Old Germantown and AEHN signed a definitive agreement ("Agreement") on May 30, 1997. In large part, the Agreement preserved the terms reflected in the Letter of Intent, except with respect to the composition of the new entity's Board of Trustees and AEHN's Board of Directors. The new entity, New Germantown, would have a Board of Trustees of up to forty members and include four members from Old Germantown's Board, three members of Old Germantown's medical staff, at least two of whom had not previously sat on its Board, the President and CEO of Old Germantown, twelve members from the Germantown community (not to be recommended by Old Germantown, as the Letter of Intent had contemplated), and up to twenty members chosen by AEHN. All Board members would be subject to the approval of the AEHN "Nominating Committee, which approval shall not be unreasonably withheld." App. at 338. Old Germantown's Chairman of the Board as of the date of the merger would serve as the initial Chairman of the Board of New Germantown. Two members of Old Germantown's Board of Trustees would serve on the "Executive Committee of [AEHN]'s Board of Directors," and in addition AEHN would offer the remaining members of Old Germantown's Board "the opportunity to serve on [AEHN]'s Board of Directors." App. at 338. Finally, the President and CEO of Old Germantown would become the President and CEO of New Germantown.

With respect to the composition of the new Board, David Ricci, who had served as President and CEO of Old Germantown, and now served as President and CEO of New Germantown, later conceded at the hearing before the PRRB that Old Germantown was worried about having more than twenty percent representation on the new Board because it wanted to "minimize anything that would jeopardize the loss of those [Medicare] dollars we believe we were rightfully owed." App. at 710.

In June of 1997, AEHN created a subsidiary under the name of Germantown Hospital and Community Health Services ("New Germantown"), a non-profit corporation, and on September 1, 1997, the parties completed the merger of Old Germantown into New Germantown according to the terms of the Agreement. Effective as of this merger, Old Germantown ceased to exist and all of its assets and liabilities passed to New Germantown by operation of law. The monetary assets assumed by New Germantown were valued at $57.9 million (including the $37.9 million in endowment funds), and the fixed assets were valued at $14.5 million, totaling slightly over $72 million. In exchange for gaining these assets, New Germantown assumed Old Germantown's liabilities of $34 million. As anticipated, AEHN also pledged $6 million in "contingent consideration" to be paid to New Germantown over the next five years. App. at 64.

On May 27, 1998, New Germantown submitted a final cost report to Medicare's fiscal intermediary on behalf of Old Germantown, claiming that it had "incurred a loss on sale of depreciable assets" through its merger with New Germantown, and sought reimbursement. App. at 620. Because the consideration (liabilities assumed by New Germantown) was less than the assets' "net book value" (described below), New Germantown's position was that the assets had depreciated more than Medicare had estimated and that, as a result, Medicare's share of that loss was $4,876,356, later revised to $4,793,668.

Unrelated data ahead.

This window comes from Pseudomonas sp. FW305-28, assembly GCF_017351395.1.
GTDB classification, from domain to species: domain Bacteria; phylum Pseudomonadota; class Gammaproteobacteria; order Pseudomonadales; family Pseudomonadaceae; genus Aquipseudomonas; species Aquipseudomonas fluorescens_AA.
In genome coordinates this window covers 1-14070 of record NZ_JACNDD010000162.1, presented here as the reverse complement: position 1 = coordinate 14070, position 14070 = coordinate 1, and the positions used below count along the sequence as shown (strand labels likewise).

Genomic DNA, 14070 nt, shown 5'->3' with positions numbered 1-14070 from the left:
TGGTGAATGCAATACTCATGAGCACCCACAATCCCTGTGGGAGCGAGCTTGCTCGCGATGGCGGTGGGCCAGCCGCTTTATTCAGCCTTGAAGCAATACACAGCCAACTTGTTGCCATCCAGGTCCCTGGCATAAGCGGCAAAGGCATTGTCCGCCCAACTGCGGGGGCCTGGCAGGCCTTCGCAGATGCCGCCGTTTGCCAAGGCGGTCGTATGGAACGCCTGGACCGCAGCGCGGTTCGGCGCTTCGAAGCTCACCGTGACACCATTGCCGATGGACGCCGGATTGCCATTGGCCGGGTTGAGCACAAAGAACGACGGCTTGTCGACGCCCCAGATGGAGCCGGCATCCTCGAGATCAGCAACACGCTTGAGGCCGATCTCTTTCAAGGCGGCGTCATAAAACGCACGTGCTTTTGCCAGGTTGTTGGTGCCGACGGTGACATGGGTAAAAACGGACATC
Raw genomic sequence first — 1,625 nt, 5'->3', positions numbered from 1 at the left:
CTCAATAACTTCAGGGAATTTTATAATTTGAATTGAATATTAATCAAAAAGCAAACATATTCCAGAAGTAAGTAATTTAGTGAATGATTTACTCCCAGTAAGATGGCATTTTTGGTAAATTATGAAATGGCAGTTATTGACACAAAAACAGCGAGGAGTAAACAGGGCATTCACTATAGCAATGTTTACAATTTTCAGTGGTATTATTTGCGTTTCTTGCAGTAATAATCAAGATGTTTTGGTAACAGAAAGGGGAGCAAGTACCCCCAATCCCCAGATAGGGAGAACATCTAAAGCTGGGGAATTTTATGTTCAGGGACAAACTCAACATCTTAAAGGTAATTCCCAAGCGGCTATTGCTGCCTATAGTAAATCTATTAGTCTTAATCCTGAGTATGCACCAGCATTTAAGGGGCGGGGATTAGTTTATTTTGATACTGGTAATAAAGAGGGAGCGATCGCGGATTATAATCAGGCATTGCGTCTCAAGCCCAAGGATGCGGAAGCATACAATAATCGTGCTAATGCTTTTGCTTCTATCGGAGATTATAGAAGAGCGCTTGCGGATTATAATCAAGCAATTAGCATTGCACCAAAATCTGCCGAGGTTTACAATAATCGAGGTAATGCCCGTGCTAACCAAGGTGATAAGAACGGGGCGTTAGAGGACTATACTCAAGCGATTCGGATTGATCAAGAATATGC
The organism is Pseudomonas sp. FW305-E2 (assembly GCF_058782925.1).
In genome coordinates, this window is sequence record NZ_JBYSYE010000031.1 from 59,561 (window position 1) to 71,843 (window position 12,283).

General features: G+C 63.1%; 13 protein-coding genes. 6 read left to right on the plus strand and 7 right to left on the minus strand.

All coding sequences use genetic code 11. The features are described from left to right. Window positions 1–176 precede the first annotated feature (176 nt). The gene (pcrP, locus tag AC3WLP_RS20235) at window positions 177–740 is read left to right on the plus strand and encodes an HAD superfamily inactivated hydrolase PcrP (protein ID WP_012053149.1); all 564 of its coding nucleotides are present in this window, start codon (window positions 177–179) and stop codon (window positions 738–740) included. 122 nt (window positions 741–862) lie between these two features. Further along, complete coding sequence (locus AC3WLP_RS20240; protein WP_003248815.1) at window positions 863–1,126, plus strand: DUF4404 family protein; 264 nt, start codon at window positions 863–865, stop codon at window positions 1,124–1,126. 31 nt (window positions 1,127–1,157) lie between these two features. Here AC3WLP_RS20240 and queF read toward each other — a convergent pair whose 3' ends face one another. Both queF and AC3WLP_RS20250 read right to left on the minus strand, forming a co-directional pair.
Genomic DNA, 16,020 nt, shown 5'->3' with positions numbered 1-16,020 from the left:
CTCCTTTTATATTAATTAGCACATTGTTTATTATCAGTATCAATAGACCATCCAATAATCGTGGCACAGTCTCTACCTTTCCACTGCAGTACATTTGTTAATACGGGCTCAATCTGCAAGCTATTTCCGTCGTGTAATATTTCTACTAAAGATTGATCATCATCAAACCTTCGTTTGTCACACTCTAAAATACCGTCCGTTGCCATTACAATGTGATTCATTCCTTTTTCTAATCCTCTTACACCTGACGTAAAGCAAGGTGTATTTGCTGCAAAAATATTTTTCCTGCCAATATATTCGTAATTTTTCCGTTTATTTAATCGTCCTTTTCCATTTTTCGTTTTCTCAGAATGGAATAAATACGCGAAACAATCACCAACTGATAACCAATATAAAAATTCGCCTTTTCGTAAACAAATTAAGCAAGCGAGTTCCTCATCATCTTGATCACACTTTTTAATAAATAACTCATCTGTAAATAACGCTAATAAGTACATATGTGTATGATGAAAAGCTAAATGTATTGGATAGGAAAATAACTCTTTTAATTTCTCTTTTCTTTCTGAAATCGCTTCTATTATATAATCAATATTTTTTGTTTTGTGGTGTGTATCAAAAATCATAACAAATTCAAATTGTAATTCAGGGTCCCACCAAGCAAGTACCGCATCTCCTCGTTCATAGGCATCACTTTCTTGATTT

On May, 26, 1999, Medicare's fiscal intermediary denied the claimed loss, and New Germantown appealed the decision to the PRRB, which allowed the claim on September 1, 2004. However, the Administrator reversed the PRRB decision, disallowing the loss because he concluded that the merger was between "related parties" and did not constitute a "bona fide sale." Einstein, as successor-in-interest to New Germantown and Old Germantown, sought review of the Administrator's decision in the District Court for the Eastern District of Pennsylvania, which granted summary judgment in favor of the Secretary on August 1, 2007. Albert Einstein Medical Center, Inc. v. Leavitt (Einstein), No. 04-6059, 2007 WL 2221417 (E.D. Pa. Aug. 1, 2007). The District Court held that the Secretary's interpretations of 42 C.F.R. § 413.17 ("Related Party Regulation"), 42 C.F.R. § 413.134(k)(2) ("Statutory Merger Provision"), and 42 C.F.R. § 413.134(f)(2) ("Bona Fide Sale Provision") were reasonable and consistent with CMS' prior interpretations. Einstein, 2007 WL 2221417 at *10-12. In addition, the District Court found that the Secretary's factual findings were based on substantial evidence. Id. at *11, 14. Einstein timely filed a notice of appeal with this court.

II. Jurisdiction and Standard of Review

The District Court had jurisdiction to review the Administrator's decision under 42 U.S.C. § 1395oo(f)(1) and we have jurisdiction under 28 U.S.C. § 1291. We review the agency's decision under the standards set forth in the Administrative Procedure Act ("APA"), 5 U.S.C. § 706. 42 U.S.C. § 1395oo(f)(1). As such, we "can set aside the Administrator's decision only if it is 'unsupported by substantial evidence,' is 'arbitrary, capricious, an abuse of discretion, or [is] otherwise not in accordance with law.'" Mercy Home Health v. Leavitt, 436 F.3d 370, 377 (3d Cir. 2006) (quoting 5 U.S.C. ยงยง 706(2)(A), (E)) (alteration in original). "Substantial evidence is 'more than a mere scintilla. It means ...